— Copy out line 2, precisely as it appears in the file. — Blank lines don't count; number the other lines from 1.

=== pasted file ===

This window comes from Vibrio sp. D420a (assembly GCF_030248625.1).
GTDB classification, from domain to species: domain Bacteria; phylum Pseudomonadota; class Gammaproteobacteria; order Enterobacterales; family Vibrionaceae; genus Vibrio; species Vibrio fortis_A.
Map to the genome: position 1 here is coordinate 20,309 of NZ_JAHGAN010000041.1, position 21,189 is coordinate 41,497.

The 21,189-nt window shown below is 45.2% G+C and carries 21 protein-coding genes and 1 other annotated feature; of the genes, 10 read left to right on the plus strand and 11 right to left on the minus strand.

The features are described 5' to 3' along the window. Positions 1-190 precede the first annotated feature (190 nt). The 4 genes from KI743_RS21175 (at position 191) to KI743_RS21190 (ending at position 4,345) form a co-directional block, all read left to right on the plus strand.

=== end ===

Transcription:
GTDB classification, from domain to species: domain Bacteria; phylum Pseudomonadota; class Gammaproteobacteria; order Enterobacterales; family Vibrionaceae; genus Vibrio; species Vibrio fortis_A.